Intermediation approach defines financial institutions as intermediating funds between savers and investors (Das and Ghosh, 2006). In this approach, banks collect funds and intermediate these funds to loans and other assets. In intermediation approach, output is measured in terms of dollar value of deposit accounts and loans. Input cost in intermedi- ation approach is measured in terms of operating cost and interest cost. Mohan (2005b) mentions three variants of intermediation approach, these are asset approach, user cost ap- proach and value added approach. The asset approach focuses exclusively on the role of banks as financial intermediaries, depositors and final uses of bank asset. Deposits and other liabilities along with labour and physical capital are termed as inputs. Loans and investments constitute banks’ output in asset approach. The user cost approach determines bank’s inputs and output on the basis of their contribution to bank revenue. If financial returns on an asset exceeds opportunity costs they are considered as output and otherwise taken as inputs. Value added approach identifies those categories as output that contributes into the value addition of bank. This approach considers deposits and loans as outputs as they form a significant portion of value added.

Finally, the modern approach measures output integrating risk, agency costs and quality of bank services (Mohan, 2005b). This approach also incorporates quality of bank assets and the probability of bank failure in the measurement of costs.

Considering differences in defining the input and output in banking services, it is very crucial to select input and output carefully. In a review of estimation methodology of banking intermediation services, Barman and Samanta (2007) have pointed out that major part of revenue in the banking sector comes from the financial intermediation services rendered by banks to their customers. System of National Accounts 1993 (SNA 1993) used the term Financial Intermediary Services Indirectly Measured (FISIM) instead of Banking Services as in SNA 1968. The FISIM is measured as difference between property income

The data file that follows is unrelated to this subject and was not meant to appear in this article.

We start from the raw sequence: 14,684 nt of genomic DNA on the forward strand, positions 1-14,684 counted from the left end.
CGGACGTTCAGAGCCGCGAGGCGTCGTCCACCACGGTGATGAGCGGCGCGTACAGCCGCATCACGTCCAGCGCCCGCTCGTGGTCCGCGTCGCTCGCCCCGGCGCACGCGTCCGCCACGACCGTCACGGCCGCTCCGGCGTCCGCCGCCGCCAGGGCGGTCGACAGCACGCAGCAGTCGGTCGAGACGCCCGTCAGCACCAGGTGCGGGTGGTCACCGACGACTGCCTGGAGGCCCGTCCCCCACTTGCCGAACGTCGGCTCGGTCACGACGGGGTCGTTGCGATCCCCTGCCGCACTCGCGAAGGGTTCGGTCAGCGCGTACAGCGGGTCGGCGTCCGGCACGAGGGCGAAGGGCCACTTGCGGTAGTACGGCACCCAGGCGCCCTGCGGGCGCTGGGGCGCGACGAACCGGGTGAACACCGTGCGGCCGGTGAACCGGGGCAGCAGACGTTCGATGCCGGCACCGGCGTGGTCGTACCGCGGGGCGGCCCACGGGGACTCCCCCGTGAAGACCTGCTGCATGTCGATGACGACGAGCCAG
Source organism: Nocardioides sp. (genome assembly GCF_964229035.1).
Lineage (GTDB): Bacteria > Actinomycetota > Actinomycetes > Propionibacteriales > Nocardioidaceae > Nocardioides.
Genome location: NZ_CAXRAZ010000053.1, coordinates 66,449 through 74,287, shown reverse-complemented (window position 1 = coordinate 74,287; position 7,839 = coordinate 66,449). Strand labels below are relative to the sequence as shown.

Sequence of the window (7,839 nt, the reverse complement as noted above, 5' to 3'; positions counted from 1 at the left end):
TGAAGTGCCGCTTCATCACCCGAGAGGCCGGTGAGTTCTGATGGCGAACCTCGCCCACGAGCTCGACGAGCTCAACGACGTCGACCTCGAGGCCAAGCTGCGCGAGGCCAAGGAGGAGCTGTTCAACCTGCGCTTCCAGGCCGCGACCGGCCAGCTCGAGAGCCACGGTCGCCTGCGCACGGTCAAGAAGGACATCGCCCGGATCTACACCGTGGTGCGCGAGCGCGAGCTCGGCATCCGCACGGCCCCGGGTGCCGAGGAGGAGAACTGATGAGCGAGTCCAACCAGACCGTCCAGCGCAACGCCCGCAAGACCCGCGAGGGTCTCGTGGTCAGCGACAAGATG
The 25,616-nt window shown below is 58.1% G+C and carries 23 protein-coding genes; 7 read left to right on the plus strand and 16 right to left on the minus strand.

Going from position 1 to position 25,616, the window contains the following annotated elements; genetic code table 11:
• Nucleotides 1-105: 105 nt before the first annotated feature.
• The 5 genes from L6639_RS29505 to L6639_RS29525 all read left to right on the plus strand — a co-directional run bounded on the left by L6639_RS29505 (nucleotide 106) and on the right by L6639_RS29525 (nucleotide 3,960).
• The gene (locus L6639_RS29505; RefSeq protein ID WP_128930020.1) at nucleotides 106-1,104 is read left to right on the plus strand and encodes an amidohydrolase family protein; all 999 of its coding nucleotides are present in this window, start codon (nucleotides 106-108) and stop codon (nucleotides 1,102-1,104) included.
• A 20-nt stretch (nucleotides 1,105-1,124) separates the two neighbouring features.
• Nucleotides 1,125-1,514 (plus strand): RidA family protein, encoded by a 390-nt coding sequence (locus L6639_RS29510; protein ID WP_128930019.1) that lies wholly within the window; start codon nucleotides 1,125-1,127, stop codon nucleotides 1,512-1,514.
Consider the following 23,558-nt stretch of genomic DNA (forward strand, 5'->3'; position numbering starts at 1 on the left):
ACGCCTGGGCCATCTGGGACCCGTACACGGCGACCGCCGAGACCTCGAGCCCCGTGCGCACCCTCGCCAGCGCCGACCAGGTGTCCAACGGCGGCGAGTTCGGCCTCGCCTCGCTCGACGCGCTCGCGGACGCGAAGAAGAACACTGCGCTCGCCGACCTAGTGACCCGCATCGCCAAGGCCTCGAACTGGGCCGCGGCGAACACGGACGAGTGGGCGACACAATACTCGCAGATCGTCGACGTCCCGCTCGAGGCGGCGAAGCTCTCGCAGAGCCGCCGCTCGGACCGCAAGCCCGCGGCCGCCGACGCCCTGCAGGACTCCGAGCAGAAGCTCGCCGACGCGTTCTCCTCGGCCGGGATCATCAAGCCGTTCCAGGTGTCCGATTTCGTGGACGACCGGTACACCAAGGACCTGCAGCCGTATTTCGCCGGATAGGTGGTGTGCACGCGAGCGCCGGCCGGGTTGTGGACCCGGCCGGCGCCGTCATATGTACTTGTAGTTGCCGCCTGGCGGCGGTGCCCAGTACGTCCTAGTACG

received and interest paid. The authors focus on measurement of output and prices of intermediation service. In most of the previous studies deposit and loan or investments has been used as one of outputs in banking services, which falls under intermediation approach (Rezvanian et al., 2008; Ataullah et al., 2004; Keshari and Paul, 1994; Bhattacharyya et al., 1997a). Following the notion that banking is an intermediation services, the present study considers input and output combination according to intermediation approach. Hence, the present study has considered advances and investments as outputs of bank while demand deposits, saving deposits, fixed deposits, capital related operating expenses and employee expenses are regarded as inputs of bank.13

Required data for the productivity analysis are obtained from various issues of Statis- tical Tables Relating to Banks in India (STRB) published annually by Reserve Bank of India.14 The present study is carried out for the period of 1990-91 to 2014-15. Selec- tion of 1990-91 as the beginning of our sample period is based on the intuition that prior to 1990-91, the banking sector was less competitive as there was restriction on entry of new banks. According to Reserve Bank of India (2008), the restriction on the entry of new banks resulted in lack of competitiveness in the entire banking sector in India which resulted in poor performance of the Indian banking sector. Moreover, restrictive policies such as stringent regulation on interest rate also had adverse impact on the competitive environment. Since 1991, many new banks have started operation in India while many others have ceased their operation. Due to this entry and exit of banks, number of banks operating in India differs year to year. In addition, merger of some banks with other banks also have affected the number of operating banks in different years. Therefore, the present dataset is inconsistent in number of banks (panels) over the years which is not suitable for estimation of Malmquist Productivity Index over the year continuously. In order to over- come the problem, this study computes Malmquist productivity index comparing data for two years at a time starting from 1990-91 to 1991-92. Furthermore, such breakups made it possible to include or exclude any new entry or exit of bank. Table 4.1 presents the year wise break up of sample banks by category of ownership.